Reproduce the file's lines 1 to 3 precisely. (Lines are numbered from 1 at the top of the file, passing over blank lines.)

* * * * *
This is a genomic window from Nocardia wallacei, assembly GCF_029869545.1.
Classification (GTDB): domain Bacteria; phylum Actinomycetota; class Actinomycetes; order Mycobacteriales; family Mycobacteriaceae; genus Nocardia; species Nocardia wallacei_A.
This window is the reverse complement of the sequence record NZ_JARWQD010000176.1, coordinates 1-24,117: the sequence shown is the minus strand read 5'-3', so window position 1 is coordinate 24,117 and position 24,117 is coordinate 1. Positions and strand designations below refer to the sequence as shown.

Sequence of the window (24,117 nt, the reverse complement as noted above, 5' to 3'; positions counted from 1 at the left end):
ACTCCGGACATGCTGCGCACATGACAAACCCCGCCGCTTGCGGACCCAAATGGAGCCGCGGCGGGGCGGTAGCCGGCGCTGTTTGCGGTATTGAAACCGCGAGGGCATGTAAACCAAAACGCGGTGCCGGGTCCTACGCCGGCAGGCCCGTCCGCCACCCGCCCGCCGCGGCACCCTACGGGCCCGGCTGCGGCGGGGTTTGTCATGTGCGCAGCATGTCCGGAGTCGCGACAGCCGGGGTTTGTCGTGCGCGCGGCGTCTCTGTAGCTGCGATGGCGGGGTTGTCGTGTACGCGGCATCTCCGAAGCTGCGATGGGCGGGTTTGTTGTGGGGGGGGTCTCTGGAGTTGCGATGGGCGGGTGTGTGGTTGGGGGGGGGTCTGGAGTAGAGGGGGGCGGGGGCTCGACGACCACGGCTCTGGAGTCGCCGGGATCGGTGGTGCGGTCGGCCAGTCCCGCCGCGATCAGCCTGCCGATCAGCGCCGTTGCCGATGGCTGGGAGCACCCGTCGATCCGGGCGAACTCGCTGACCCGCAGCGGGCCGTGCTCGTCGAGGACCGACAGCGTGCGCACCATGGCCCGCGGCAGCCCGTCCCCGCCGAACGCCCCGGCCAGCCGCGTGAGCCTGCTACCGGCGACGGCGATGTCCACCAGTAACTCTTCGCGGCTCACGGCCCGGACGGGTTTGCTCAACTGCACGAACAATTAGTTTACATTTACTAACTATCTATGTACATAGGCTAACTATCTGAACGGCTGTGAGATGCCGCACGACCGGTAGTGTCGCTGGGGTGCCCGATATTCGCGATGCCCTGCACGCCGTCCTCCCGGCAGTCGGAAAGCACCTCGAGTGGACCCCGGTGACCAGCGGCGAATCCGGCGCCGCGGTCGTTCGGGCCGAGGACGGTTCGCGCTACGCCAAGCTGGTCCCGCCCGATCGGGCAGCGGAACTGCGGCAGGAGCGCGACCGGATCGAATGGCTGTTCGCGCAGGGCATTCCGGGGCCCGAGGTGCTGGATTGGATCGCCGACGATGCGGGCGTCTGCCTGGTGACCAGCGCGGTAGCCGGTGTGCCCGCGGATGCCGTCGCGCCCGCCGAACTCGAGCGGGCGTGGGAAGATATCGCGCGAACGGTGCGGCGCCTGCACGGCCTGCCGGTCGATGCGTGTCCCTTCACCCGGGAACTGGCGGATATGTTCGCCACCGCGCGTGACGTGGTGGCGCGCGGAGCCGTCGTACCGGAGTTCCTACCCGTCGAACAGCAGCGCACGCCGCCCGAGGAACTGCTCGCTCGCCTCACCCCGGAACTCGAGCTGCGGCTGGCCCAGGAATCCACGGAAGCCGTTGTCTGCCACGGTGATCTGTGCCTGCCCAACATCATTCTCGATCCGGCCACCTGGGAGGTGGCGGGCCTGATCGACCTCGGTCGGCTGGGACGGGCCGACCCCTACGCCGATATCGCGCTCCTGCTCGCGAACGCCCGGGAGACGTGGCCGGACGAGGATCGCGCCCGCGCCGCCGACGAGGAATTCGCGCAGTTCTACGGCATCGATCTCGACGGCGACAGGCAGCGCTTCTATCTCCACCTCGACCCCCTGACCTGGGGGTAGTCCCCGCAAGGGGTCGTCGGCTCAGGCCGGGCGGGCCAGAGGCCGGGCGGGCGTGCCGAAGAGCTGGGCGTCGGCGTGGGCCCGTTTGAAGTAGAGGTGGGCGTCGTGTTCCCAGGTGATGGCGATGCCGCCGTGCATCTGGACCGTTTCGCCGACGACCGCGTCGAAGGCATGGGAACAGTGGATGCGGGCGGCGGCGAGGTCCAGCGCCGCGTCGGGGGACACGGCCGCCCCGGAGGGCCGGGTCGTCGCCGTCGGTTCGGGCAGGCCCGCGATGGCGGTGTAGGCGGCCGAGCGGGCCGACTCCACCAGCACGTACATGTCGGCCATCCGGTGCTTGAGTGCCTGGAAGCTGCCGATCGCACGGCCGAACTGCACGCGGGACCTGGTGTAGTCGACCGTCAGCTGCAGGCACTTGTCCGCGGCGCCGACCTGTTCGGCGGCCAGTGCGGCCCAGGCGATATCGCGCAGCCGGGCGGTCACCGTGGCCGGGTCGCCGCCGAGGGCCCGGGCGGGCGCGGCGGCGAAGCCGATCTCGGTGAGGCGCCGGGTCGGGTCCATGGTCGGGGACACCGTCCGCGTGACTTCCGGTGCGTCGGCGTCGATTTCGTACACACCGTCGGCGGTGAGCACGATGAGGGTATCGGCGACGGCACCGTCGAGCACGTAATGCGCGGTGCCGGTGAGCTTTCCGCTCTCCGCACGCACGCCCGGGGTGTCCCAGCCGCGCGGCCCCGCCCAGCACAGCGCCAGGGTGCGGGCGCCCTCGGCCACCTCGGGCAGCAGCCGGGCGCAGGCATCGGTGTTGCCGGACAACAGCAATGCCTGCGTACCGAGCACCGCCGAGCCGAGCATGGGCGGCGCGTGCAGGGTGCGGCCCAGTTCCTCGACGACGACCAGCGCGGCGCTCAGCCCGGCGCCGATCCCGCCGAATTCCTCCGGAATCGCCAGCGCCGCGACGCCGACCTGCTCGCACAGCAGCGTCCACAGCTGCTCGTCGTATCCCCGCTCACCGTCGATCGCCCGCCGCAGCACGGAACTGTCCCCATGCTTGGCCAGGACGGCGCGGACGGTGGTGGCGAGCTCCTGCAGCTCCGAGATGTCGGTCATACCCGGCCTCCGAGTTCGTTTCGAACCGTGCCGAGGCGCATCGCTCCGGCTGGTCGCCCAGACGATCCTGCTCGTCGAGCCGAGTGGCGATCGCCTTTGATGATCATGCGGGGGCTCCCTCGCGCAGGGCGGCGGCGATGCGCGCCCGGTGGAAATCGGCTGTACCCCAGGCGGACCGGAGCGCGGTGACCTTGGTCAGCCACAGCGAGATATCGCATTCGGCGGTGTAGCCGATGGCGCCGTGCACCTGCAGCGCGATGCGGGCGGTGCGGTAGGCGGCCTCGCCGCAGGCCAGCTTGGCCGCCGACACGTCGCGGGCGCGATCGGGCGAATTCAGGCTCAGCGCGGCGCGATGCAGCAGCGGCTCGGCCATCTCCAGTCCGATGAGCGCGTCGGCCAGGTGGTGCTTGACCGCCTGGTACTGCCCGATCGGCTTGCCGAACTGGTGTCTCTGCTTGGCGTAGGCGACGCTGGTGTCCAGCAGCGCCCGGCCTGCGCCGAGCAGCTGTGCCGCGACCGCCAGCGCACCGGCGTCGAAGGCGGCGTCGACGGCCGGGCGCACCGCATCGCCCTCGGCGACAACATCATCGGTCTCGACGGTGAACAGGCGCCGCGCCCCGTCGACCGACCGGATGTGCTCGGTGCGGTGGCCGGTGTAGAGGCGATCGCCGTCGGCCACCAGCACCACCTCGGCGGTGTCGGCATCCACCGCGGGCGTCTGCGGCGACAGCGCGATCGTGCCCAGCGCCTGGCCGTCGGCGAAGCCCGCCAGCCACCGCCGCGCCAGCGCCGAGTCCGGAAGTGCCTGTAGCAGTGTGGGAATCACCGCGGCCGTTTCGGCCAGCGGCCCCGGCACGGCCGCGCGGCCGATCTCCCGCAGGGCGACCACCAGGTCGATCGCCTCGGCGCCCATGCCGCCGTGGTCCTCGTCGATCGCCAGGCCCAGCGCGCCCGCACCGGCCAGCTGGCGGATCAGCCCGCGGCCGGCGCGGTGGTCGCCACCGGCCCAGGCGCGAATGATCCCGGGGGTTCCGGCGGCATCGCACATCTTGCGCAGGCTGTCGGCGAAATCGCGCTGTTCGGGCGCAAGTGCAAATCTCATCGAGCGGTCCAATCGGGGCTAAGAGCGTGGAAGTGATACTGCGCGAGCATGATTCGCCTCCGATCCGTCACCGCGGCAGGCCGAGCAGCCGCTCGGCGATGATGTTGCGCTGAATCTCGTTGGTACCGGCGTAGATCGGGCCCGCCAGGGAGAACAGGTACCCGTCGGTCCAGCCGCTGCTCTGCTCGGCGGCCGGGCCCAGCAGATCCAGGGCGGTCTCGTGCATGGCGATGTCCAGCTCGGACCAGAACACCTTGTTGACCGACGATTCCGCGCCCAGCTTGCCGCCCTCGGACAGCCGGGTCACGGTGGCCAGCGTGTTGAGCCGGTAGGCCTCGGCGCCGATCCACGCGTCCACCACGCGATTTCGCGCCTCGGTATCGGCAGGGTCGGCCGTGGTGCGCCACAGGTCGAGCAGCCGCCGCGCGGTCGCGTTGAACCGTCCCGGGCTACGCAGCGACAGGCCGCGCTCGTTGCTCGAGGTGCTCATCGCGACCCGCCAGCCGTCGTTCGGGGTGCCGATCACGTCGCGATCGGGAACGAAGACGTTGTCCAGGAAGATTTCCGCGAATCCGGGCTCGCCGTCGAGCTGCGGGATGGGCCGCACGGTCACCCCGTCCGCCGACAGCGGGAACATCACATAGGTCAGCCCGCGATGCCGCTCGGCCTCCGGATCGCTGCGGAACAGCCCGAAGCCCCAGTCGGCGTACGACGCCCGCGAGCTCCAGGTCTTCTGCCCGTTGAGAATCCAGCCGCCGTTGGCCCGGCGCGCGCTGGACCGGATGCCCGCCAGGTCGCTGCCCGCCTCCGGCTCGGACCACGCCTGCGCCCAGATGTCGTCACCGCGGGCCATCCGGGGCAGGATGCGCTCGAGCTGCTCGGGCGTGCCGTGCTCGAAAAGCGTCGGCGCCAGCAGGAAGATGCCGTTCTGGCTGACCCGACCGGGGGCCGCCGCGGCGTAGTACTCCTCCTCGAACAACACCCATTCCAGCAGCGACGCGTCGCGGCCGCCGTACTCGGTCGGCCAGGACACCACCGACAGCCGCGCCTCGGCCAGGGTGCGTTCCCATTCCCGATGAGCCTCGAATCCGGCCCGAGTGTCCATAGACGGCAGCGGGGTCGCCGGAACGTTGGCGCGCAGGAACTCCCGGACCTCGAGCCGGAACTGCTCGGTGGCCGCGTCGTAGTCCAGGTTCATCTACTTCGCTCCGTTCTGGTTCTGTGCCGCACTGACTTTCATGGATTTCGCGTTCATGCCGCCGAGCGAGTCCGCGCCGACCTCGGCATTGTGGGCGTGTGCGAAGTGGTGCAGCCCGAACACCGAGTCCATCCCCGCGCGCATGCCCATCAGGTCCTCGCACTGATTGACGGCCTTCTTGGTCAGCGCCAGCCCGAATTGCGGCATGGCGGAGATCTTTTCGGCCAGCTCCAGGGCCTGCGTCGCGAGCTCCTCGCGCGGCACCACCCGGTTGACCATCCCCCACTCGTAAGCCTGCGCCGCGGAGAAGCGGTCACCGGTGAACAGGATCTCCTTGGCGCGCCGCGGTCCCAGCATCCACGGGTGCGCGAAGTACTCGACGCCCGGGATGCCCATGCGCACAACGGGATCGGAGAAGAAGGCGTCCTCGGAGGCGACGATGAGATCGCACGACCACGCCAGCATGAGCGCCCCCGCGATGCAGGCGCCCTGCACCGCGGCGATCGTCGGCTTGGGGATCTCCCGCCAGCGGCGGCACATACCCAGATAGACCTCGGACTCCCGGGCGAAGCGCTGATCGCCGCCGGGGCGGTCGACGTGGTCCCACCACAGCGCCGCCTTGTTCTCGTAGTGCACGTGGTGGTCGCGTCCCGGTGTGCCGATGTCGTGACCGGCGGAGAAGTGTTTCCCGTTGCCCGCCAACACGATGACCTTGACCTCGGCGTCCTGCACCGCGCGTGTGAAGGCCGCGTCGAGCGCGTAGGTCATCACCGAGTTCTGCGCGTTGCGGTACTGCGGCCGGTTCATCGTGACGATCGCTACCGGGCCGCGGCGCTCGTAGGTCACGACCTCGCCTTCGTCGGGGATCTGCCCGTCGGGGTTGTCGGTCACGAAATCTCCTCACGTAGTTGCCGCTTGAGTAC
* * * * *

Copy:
This is a genomic window from Nocardia wallacei, assembly GCF_029869545.1.
Classification (GTDB): domain Bacteria; phylum Actinomycetota; class Actinomycetes; order Mycobacteriales; family Mycobacteriaceae; genus Nocardia; species Nocardia wallacei_A.
This window is the reverse complement of the sequence record NZ_JARWQD010000176.1, coordinates 1-24,117: the sequence shown is the minus strand read 5'-3', so window position 1 is coordinate 24,117 and position 24,117 is coordinate 1. Positions and strand designations below refer to the sequence as shown.